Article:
the problem and fix with the multilib files?
What problem? There was a problem mid-september (dbus/hal/mysqld rc files were nuked) which was fixed the same day as it was discovered, and it was mentioned here as well as on my blog. People around that time had no trouble finding the information on how to fix the issue since that was an active topic in several places.
Nowadays, that is history and if you download my current set of multilib packages the old problem will not be present.

If there is another, current, problem I'd like to be notified of that.

Keep in mind, these packages are not part of Slackware. Reporting bugs and giving feedkack is walways welcomed on the discussion page of http://alien.slackbook.org/dokuwiki/...kware:multilib or as a comment on my blog post http://alien.slackbook.org/blog/multilib-slackware64/

Eric
 
Old 10-27-2009, 04:49 PM   #23
sahko
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The stickied x86_64 RC thread is deprecated for sure though
 
Old 10-27-2009, 08:30 PM   #24
onebuck
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Hi,

Quote:
Originally Posted by GazL View Post
<snip>

The idea of a sticky announcements thread is actually not that bad an idea, and I think people are being a little harsh on you cwizard. However, as XavierP said, they take effort to manage and are not without their issues, so it's probably not a practical suggestion.

Perhaps a "Slackware Community Announcements" sub-forum which would allow an individual thread per announcement, and the ability to add a follow-up post to that thread when errata come up would be a better way of doing community originated announcements than a sticky. A separate sub-forum would solve the issue of announcements sinking down the topic list carried along in the relentless tide of general slackware chit-chat. However, whether people would be disciplined enough to use it correctly is questionable, so I'm not sure whether that'd actually work in practice either.
That's why I suggest the use of a 'wiki' that could contain the information. Sections for applications with sub sections for specific ones with corrections. Along with segmented sections for hardware or devices and even a hot list would/could be used. A good means to allow the inclusion by members of problems, solutions or even plain recipe for installs.

Not just a accumulation of posts but a quasi-knowledge base with the ease of use by wiki. I'm speaking from experience. I posted 'Slackware LQ Suggestions Links!' long ago. I was prodded into starting 'Slackware-Links'. I really did not think it would work out as good as it has.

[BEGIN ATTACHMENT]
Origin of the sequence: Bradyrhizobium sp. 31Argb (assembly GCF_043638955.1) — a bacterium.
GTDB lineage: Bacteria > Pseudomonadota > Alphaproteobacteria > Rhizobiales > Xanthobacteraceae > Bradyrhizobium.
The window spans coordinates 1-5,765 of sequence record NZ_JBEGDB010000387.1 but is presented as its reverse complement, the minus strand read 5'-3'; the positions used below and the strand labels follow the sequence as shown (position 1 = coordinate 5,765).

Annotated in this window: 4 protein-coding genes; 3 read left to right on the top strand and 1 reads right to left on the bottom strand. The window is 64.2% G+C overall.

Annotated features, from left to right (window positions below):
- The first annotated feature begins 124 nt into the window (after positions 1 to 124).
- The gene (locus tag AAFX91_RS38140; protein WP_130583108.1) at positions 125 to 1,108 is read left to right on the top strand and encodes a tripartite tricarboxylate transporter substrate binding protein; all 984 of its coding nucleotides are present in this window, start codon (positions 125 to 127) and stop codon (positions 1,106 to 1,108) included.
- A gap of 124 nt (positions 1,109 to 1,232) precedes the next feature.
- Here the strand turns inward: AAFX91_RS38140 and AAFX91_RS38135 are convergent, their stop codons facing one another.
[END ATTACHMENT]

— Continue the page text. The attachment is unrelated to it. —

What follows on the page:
I started 'Slackware Announcements/Additions/Fixes/HotList' wiki today. I've got enough on my platter now but I'll see how it works out.

Let me know what you think or what should be included. Right now it's rough since I used the TOC and some of the content work for headings from 'Slackware-Links'.


Last edited by onebuck; 10-27-2009 at 08:47 PM. Reason: edit: corrent links
 
Old 10-27-2009, 09:11 PM   #25
lumak
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-1 sticky with everybody posting. +1 sticky with write access to only slackware forum maintainers (is that even possible with LQ's server?)

+0.5 sub forum. Not a bad idea if people remember to flag posts as irrelevant when the problem is non existent with an update.

+1 google/forum search

+1 to the entertainment value of practicing necromancy. Excellent example of how easy it is to kill something living but how hard it is to kill something that was dead before.
 
Old 10-28-2009, 04:26 AM   #26
XavierP
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Quote:
Originally Posted by lumak View Post
-1 sticky with everybody posting. +1 sticky with write access to only slackware forum maintainers (is that even possible with LQ's server?)
It is possible, we could sticky and close the thread. But I don't have the time or inclination to do this and I think this goes for the rest of the mods.

Quote:
Originally Posted by lumak View Post
+0.5 sub forum. Not a bad idea if people remember to flag posts as irrelevant when the problem is non existent with an update.
We'd need a whole forum of locked threads and each one would need to be updated as and when the status changes or it would quickly become irrelevant and wrong. Again, not me!!

Quote:
Originally Posted by lumak View Post
+1 google/forum search
I like this idea

Quote:
Originally Posted by lumak View Post
+1 to the entertainment value of practicing necromancy. Excellent example of how easy it is to kill something living but how hard it is to kill something that was dead before.
Entertaining or annoying....?